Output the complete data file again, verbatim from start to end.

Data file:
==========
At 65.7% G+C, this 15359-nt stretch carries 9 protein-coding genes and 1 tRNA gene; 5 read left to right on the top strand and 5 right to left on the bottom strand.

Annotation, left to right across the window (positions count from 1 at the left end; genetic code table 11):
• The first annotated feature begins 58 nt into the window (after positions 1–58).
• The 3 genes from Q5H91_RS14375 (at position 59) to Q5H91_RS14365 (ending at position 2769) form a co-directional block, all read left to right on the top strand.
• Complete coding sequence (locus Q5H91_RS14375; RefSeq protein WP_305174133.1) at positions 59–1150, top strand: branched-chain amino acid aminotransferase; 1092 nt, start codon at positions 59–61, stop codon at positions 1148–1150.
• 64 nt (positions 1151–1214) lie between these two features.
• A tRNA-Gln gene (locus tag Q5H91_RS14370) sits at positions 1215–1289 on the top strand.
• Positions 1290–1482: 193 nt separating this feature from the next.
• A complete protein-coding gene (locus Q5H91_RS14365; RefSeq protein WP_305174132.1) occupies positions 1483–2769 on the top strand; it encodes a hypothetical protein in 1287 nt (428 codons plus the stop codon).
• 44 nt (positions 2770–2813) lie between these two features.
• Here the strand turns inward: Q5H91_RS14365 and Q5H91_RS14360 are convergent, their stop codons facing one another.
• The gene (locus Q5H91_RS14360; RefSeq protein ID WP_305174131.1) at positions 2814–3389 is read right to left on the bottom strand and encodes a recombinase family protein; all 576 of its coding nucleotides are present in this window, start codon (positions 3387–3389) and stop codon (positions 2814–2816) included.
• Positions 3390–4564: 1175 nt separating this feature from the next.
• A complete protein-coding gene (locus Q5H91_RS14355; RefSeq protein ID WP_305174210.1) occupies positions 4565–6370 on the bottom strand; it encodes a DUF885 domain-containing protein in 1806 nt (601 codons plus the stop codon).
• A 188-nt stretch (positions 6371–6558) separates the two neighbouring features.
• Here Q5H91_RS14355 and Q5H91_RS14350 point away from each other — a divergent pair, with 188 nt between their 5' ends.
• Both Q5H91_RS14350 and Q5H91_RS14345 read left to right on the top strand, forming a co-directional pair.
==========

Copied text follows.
At 65.7% G+C, this 15359-nt stretch carries 9 protein-coding genes and 1 tRNA gene; 5 read left to right on the top strand and 5 right to left on the bottom strand.

Annotation, left to right across the window (positions count from 1 at the left end; genetic code table 11):
• The first annotated feature begins 58 nt into the window (after positions 1–58).
• The 3 genes from Q5H91_RS14375 (at position 59) to Q5H91_RS14365 (ending at position 2769) form a co-directional block, all read left to right on the top strand.
• Complete coding sequence (locus Q5H91_RS14375; RefSeq protein WP_305174133.1) at positions 59–1150, top strand: branched-chain amino acid aminotransferase; 1092 nt, start codon at positions 59–61, stop codon at positions 1148–1150.
• 64 nt (positions 1151–1214) lie between these two features.
• A tRNA-Gln gene (locus tag Q5H91_RS14370) sits at positions 1215–1289 on the top strand.
• Positions 1290–1482: 193 nt separating this feature from the next.
• A complete protein-coding gene (locus Q5H91_RS14365; RefSeq protein WP_305174132.1) occupies positions 1483–2769 on the top strand; it encodes a hypothetical protein in 1287 nt (428 codons plus the stop codon).
• 44 nt (positions 2770–2813) lie between these two features.
• Here the strand turns inward: Q5H91_RS14365 and Q5H91_RS14360 are convergent, their stop codons facing one another.
• The gene (locus Q5H91_RS14360; RefSeq protein ID WP_305174131.1) at positions 2814–3389 is read right to left on the bottom strand and encodes a recombinase family protein; all 576 of its coding nucleotides are present in this window, start codon (positions 3387–3389) and stop codon (positions 2814–2816) included.
• Positions 3390–4564: 1175 nt separating this feature from the next.
• A complete protein-coding gene (locus Q5H91_RS14355; RefSeq protein ID WP_305174210.1) occupies positions 4565–6370 on the bottom strand; it encodes a DUF885 domain-containing protein in 1806 nt (601 codons plus the stop codon).
• A 188-nt stretch (positions 6371–6558) separates the two neighbouring features.
• Here Q5H91_RS14355 and Q5H91_RS14350 point away from each other — a divergent pair, with 188 nt between their 5' ends.
• Both Q5H91_RS14350 and Q5H91_RS14345 read left to right on the top strand, forming a co-directional pair.